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Psychiatry in the news

29.03.2010
The issue of mental illness was more visible in the news media in the early 2000s than in the 1980s. This is one of the conclusions reached in a new doctoral thesis from the Department of Journalism, Media and Mass Communication (JMG), University of Gothenburg, Sweden.

Over the years, media has had many reasons to address the issue of care and support to people with mental illnesses. The Swedish mental hospitals have been done away with and the counties have had to face new responsibilities. Several violent crimes linked to mental illness have attracted media attention, not least in 2003 in connection with the assassination of the Swedish Prime Minister of Foreign Affairs.

The study was conducted in a broad and long-term perspective and considered the changes witnessed in the psychiatric field. The thesis explores and analyses the content of the Swedish news programme Rapport, broadcasted nationally by state-owned SVT, from 1980 to 2006. It also sheds light on aspects that may influence news coverage, and on the attitudes among journalists and the public with respect to the psychiatric field. Based on the results, Magnusson discusses the relevance of news reporting at the individual and community levels.

The study shows that the psychiatric field received more coverage in terms of frequency, space and headline attention at the end than at the beginning of the studied period. All in all, over the 27-year period, four out of ten news items linked to the psychiatric field concerned health care and legislation, and three out of ten were related to violent crimes or subsequent court proceedings. Regarding changes over time, Magnusson found that news related to health care and legislation gained more coverage and that in the headlines, news involving violence became more common.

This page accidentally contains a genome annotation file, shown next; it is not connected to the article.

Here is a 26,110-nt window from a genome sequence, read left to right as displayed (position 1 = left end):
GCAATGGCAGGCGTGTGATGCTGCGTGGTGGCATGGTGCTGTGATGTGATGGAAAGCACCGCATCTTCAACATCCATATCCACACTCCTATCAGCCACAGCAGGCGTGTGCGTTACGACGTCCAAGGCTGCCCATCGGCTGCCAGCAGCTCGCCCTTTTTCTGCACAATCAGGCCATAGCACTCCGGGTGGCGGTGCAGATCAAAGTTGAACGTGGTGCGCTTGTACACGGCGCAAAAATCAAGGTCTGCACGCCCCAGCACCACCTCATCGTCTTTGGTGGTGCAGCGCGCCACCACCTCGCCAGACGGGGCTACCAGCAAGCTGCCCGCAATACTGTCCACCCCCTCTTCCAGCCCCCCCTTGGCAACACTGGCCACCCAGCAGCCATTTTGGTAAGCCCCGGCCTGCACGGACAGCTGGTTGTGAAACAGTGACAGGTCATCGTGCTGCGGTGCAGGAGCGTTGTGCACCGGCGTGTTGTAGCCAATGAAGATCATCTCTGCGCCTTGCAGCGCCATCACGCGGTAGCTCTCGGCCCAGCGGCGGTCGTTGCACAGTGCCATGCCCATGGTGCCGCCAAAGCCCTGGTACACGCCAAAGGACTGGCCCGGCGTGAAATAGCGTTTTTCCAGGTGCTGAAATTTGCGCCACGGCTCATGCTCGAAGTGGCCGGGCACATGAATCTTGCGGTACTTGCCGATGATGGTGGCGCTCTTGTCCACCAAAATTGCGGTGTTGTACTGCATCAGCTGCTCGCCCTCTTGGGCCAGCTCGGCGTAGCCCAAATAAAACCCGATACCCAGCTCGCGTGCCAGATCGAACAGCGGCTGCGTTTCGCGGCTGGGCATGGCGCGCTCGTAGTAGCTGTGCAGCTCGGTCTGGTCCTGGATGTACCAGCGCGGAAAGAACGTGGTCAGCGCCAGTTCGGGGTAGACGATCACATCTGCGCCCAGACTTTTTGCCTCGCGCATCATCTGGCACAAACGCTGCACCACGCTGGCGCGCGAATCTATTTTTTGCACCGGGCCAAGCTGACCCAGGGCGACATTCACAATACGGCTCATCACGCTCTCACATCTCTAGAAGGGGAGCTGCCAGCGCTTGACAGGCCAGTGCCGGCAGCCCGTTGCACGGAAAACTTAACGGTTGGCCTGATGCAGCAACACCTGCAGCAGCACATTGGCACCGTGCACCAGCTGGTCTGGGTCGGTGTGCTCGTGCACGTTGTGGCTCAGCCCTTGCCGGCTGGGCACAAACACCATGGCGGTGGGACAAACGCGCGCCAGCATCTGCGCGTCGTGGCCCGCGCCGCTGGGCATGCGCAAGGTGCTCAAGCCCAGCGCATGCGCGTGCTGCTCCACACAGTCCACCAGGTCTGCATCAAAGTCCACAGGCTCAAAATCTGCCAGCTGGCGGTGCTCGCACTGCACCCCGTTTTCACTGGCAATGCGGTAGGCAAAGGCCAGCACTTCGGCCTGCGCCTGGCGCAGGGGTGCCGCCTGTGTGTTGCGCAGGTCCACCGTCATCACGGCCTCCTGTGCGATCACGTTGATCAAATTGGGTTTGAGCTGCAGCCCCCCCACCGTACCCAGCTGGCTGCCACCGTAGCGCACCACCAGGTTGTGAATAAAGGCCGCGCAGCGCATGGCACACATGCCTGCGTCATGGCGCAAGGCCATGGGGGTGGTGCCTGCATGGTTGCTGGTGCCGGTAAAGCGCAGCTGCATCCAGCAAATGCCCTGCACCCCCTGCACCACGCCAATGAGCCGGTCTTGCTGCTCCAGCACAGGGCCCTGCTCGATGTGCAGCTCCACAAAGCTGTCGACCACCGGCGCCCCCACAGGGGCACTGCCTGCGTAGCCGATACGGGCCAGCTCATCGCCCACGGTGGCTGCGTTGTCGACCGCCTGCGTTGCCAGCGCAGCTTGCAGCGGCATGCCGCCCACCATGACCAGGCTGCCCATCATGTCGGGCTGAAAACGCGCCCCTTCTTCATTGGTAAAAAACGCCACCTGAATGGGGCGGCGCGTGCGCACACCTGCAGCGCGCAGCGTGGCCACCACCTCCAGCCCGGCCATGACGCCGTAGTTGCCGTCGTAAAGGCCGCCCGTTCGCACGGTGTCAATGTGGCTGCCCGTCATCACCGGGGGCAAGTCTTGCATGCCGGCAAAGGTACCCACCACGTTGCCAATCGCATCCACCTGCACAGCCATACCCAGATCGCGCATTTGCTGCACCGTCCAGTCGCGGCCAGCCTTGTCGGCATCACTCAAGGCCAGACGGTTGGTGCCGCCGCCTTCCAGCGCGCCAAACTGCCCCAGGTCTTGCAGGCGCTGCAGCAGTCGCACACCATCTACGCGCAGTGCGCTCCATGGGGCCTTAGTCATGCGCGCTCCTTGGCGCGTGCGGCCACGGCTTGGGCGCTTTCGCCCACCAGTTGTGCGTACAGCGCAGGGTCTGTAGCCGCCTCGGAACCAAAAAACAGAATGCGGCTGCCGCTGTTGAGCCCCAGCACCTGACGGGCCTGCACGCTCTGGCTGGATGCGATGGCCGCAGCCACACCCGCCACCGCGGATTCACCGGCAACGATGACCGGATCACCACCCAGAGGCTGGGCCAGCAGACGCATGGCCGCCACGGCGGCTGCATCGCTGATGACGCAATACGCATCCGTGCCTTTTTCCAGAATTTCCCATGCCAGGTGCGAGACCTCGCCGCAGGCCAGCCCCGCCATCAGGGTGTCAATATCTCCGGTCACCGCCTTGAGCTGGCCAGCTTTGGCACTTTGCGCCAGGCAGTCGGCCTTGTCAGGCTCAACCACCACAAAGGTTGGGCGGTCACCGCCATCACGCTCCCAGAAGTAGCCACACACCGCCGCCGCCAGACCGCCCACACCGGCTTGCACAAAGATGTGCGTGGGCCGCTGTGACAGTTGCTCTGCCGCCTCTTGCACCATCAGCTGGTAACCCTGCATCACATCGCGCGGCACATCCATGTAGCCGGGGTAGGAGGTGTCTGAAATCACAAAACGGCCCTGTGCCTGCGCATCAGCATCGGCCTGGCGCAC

The increased news media coverage is probably linked to interacting factors in the psychiatric field and journalism. It may for example indicate that the psychiatric field has become more of a public issue. It may also mean that the psychiatric field has adapted to media's way of working.

Interviews with journalists reveal that there is a dilemma between, on one hand, allowing mentally ill individuals to be featured in the media just like other people and, on the other hand, protecting an often inexperienced and very vulnerable group of people. Although the psychiatric field has become an important public issue, it still seems to be an area that is perceived as very sensitive. This motivates using the psychiatric field as a basis for discussions on the purpose of journalism and the work performed by journalists.

Title of the doctoral thesis (in Swedish): Bilden av psykiatriområdet. Nyhetsrapporteringen i Rapport 1980-2006. (The image of the psychiatric field. News items in Rapport 1980-2006)

Author: Ann-Sofie Magnusson, tel. +46 (0)739 08 97 42 (mobile), +46 (0)31 786 12 12 (work).

E-mail: ann-sofie.magnusson@jmg.gu.se

Faculty opponent: Karin Ljuslinder, Umeå University.
The thesis was successfully defended on: Friday 12 March 2010, Gothenburg.

Helena Aaberg | idw
Further information:
http://hdl.handle.net/2077/21894
http://www.gu.se/

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